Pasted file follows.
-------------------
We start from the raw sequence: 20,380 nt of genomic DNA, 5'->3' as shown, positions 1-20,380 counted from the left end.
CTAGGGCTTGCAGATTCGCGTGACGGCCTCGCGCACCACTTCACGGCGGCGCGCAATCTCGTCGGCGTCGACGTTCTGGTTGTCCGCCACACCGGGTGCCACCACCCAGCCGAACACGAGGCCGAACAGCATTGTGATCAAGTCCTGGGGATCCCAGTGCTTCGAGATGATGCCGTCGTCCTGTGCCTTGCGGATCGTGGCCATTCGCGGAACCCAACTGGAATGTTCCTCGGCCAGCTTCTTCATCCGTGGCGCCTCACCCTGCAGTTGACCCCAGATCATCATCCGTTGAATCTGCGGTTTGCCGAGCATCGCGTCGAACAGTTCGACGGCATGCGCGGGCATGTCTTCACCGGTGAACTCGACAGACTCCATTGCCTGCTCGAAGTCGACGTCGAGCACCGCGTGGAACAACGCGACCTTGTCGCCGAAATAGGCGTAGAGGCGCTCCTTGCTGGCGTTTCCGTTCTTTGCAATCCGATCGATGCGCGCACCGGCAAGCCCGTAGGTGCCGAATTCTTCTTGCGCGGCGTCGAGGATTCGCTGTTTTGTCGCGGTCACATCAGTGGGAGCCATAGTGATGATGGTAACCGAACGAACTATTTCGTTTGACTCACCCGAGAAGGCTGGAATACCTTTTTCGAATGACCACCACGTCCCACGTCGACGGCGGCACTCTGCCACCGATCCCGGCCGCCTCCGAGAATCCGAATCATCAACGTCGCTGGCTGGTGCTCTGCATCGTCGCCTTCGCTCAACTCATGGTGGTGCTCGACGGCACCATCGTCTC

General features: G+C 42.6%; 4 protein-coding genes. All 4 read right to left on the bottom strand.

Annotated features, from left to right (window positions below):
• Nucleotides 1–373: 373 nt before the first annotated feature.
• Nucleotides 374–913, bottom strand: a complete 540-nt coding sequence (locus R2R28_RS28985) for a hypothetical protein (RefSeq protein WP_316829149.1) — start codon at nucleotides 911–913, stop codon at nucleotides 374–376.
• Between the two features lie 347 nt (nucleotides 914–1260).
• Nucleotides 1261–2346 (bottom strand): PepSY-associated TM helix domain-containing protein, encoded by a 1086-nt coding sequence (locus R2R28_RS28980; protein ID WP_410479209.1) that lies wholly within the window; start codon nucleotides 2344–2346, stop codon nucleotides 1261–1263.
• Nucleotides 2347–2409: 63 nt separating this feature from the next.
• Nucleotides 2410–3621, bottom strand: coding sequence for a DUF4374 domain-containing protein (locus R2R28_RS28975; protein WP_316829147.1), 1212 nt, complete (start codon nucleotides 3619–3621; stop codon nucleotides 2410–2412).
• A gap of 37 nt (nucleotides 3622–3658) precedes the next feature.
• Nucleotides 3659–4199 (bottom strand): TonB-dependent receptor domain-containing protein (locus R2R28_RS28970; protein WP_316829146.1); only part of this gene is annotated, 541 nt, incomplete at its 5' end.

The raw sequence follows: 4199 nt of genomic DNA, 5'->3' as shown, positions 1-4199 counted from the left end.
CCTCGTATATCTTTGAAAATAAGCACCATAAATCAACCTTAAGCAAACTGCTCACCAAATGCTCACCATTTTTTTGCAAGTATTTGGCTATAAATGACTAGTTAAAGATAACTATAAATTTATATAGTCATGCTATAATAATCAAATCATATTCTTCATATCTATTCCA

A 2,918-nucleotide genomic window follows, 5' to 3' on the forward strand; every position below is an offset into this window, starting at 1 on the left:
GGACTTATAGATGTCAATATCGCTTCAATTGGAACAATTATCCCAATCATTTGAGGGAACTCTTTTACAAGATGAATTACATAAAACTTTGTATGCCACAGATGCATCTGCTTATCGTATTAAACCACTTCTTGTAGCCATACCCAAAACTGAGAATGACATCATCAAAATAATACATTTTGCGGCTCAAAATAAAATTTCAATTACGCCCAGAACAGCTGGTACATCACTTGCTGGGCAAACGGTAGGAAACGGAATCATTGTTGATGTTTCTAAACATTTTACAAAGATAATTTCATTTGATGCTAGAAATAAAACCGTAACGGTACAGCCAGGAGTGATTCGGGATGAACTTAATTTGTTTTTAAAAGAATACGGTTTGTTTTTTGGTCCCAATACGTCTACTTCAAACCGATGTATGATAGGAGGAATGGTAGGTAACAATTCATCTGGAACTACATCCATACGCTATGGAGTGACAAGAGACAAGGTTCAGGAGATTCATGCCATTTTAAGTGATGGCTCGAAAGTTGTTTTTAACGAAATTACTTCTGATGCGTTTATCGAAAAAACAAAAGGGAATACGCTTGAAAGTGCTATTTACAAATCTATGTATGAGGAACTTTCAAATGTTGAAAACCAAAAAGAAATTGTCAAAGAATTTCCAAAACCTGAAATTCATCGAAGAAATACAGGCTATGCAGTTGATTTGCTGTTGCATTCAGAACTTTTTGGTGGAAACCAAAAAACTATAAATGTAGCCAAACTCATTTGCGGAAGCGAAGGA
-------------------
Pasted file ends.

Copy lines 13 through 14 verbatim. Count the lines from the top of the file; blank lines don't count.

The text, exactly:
The raw sequence follows: 4199 nt of genomic DNA, 5'->3' as shown, positions 1-4199 counted from the left end.
CCTCGTATATCTTTGAAAATAAGCACCATAAATCAACCTTAAGCAAACTGCTCACCAAATGCTCACCATTTTTTTGCAAGTATTTGGCTATAAATGACTAGTTAAAGATAACTATAAATTTATATAGTCATGCTATAATAATCAAATCATATTCTTCATATCTATTCCA